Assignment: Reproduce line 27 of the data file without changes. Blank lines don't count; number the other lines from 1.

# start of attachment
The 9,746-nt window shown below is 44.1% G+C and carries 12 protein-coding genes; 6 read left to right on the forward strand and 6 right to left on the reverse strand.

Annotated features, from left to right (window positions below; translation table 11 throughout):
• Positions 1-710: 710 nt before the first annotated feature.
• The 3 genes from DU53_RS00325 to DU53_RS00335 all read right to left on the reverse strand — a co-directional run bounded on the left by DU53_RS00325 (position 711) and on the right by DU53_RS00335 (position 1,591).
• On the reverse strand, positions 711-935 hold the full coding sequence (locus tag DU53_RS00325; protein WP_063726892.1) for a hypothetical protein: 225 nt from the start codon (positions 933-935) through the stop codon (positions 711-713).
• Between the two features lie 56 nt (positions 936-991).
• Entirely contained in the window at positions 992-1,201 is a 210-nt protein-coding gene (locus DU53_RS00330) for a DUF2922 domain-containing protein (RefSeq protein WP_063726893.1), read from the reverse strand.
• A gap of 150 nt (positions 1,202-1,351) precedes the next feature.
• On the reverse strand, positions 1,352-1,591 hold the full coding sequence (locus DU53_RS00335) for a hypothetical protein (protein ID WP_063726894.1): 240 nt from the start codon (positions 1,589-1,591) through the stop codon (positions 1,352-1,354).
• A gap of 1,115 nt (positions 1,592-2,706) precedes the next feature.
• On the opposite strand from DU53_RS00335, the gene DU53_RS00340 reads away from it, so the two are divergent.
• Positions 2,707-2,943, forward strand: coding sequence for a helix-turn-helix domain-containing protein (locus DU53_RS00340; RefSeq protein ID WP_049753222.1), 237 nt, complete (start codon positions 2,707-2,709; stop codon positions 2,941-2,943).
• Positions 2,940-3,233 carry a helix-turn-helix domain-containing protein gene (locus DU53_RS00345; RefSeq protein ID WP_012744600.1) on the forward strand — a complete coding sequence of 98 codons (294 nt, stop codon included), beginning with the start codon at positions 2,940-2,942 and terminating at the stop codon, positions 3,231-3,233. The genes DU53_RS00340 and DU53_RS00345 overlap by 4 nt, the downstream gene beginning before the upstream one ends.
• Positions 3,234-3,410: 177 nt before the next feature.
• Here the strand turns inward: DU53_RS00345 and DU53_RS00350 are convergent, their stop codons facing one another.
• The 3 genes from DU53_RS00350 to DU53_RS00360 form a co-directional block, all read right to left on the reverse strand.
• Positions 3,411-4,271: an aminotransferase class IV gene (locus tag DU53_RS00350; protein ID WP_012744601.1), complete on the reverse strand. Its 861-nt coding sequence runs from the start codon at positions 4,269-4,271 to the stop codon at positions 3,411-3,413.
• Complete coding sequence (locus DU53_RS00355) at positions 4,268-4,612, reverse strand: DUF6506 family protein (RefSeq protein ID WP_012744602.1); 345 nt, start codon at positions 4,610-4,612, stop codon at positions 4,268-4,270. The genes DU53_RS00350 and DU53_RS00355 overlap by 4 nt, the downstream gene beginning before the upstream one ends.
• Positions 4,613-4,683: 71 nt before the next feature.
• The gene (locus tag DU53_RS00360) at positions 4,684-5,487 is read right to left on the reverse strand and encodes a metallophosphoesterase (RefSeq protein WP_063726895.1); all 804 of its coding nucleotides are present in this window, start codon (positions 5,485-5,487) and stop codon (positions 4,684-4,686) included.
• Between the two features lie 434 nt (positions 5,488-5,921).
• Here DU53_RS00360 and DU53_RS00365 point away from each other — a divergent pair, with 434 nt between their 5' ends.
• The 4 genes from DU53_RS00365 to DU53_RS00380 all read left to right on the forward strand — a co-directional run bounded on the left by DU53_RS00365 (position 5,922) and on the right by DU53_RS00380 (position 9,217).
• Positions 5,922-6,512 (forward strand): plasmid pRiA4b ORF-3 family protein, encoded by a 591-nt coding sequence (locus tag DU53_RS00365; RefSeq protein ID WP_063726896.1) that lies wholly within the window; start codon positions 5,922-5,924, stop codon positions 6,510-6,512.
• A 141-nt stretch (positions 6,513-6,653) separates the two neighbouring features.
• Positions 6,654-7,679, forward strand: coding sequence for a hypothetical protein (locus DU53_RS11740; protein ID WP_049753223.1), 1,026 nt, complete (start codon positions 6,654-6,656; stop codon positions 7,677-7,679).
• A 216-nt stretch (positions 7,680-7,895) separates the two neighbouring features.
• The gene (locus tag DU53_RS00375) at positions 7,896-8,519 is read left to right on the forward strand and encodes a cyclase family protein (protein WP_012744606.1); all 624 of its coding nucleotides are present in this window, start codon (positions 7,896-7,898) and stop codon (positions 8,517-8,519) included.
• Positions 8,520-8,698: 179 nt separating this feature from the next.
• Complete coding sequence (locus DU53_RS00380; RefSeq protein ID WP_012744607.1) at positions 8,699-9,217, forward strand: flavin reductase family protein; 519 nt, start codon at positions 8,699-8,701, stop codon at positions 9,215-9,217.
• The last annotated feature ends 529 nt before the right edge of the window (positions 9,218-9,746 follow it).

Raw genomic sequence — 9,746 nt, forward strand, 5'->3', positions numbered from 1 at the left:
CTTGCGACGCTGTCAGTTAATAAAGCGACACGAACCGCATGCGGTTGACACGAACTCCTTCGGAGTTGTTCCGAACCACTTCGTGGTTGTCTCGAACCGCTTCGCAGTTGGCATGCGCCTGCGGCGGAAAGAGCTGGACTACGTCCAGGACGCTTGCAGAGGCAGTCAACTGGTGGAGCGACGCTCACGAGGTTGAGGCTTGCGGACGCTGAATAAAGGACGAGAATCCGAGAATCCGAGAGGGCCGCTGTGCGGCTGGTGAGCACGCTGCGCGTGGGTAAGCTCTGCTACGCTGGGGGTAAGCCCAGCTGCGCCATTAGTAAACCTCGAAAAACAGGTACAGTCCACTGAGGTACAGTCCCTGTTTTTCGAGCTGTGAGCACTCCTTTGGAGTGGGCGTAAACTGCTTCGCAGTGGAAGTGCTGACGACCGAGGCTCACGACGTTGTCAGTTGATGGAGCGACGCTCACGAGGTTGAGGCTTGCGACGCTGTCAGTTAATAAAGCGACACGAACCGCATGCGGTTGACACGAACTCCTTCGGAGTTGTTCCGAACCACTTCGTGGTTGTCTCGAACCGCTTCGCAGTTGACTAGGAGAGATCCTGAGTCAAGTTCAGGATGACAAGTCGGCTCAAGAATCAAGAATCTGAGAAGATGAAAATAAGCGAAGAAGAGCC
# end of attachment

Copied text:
• A 216-nt stretch (positions 7,680-7,895) separates the two neighbouring features.